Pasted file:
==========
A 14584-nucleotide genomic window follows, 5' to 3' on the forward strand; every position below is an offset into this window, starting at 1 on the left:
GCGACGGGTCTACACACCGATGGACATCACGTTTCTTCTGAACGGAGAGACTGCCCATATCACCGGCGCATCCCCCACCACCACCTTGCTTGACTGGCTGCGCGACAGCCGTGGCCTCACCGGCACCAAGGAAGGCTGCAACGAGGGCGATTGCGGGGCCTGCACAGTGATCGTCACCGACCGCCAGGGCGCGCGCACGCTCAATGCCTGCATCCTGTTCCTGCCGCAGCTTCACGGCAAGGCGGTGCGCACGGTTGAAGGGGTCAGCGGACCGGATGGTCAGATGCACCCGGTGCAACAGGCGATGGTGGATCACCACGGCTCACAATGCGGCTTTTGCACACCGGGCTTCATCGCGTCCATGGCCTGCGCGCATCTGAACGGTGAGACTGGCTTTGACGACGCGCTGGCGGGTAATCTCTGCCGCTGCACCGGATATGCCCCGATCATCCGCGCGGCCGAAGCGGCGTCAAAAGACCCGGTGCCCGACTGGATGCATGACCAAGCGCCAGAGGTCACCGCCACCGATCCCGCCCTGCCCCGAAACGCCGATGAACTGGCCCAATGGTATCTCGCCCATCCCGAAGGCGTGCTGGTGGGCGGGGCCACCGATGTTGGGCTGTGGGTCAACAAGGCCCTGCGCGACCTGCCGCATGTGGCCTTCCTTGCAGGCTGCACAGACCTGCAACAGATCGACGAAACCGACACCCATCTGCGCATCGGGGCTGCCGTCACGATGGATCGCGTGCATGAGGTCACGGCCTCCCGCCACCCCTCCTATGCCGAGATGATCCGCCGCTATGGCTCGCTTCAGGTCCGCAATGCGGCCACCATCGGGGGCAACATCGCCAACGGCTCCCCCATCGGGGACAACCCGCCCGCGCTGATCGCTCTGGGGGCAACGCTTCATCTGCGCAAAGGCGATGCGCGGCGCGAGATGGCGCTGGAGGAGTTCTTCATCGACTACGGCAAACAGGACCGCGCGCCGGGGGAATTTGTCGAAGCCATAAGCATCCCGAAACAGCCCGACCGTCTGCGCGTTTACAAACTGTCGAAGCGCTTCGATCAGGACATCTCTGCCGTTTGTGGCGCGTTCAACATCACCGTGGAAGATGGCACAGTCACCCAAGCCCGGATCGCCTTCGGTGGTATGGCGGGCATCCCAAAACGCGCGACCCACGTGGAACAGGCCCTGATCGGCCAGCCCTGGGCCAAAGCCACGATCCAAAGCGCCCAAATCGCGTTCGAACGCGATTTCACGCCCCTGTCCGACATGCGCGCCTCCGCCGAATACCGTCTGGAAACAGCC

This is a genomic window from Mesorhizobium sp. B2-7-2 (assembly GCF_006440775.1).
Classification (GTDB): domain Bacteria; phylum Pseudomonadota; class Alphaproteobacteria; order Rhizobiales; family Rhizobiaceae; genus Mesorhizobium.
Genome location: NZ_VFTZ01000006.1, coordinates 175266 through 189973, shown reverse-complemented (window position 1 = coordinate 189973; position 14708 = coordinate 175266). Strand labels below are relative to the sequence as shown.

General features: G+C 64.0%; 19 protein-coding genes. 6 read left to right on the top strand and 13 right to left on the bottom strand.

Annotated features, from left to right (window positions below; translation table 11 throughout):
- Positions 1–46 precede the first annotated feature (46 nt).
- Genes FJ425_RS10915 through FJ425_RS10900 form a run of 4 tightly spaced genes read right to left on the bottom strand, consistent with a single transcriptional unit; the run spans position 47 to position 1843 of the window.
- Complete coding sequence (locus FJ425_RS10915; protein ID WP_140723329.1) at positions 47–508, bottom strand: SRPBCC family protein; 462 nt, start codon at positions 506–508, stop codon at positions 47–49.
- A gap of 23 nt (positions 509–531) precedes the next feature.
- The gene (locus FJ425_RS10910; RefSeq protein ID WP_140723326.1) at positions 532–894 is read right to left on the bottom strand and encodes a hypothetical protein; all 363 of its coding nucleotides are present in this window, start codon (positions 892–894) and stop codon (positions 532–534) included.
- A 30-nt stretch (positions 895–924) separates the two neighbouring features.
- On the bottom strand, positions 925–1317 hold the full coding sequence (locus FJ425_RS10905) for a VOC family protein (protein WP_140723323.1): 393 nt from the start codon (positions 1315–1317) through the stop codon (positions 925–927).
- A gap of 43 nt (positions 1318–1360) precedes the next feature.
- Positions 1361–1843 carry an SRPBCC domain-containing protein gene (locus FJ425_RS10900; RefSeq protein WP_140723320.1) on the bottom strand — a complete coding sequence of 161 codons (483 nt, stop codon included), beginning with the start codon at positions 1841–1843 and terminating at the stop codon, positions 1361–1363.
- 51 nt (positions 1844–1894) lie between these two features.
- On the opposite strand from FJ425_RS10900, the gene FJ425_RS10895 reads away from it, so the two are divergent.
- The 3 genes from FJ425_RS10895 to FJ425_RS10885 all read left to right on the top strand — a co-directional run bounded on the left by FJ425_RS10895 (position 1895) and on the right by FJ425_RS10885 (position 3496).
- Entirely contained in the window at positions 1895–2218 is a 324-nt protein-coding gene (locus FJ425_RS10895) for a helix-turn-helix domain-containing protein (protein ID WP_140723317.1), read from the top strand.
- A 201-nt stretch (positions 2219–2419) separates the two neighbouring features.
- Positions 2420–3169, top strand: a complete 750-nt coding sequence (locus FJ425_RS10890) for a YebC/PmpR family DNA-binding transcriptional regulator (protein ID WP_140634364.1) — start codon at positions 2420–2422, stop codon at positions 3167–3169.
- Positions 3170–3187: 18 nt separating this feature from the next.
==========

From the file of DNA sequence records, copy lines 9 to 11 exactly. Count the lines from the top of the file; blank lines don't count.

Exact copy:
- Genes FJ425_RS10915 through FJ425_RS10900 form a run of 4 tightly spaced genes read right to left on the bottom strand, consistent with a single transcriptional unit; the run spans position 47 to position 1843 of the window.
- Complete coding sequence (locus FJ425_RS10915; protein ID WP_140723329.1) at positions 47–508, bottom strand: SRPBCC family protein; 462 nt, start codon at positions 506–508, stop codon at positions 47–49.
- A gap of 23 nt (positions 509–531) precedes the next feature.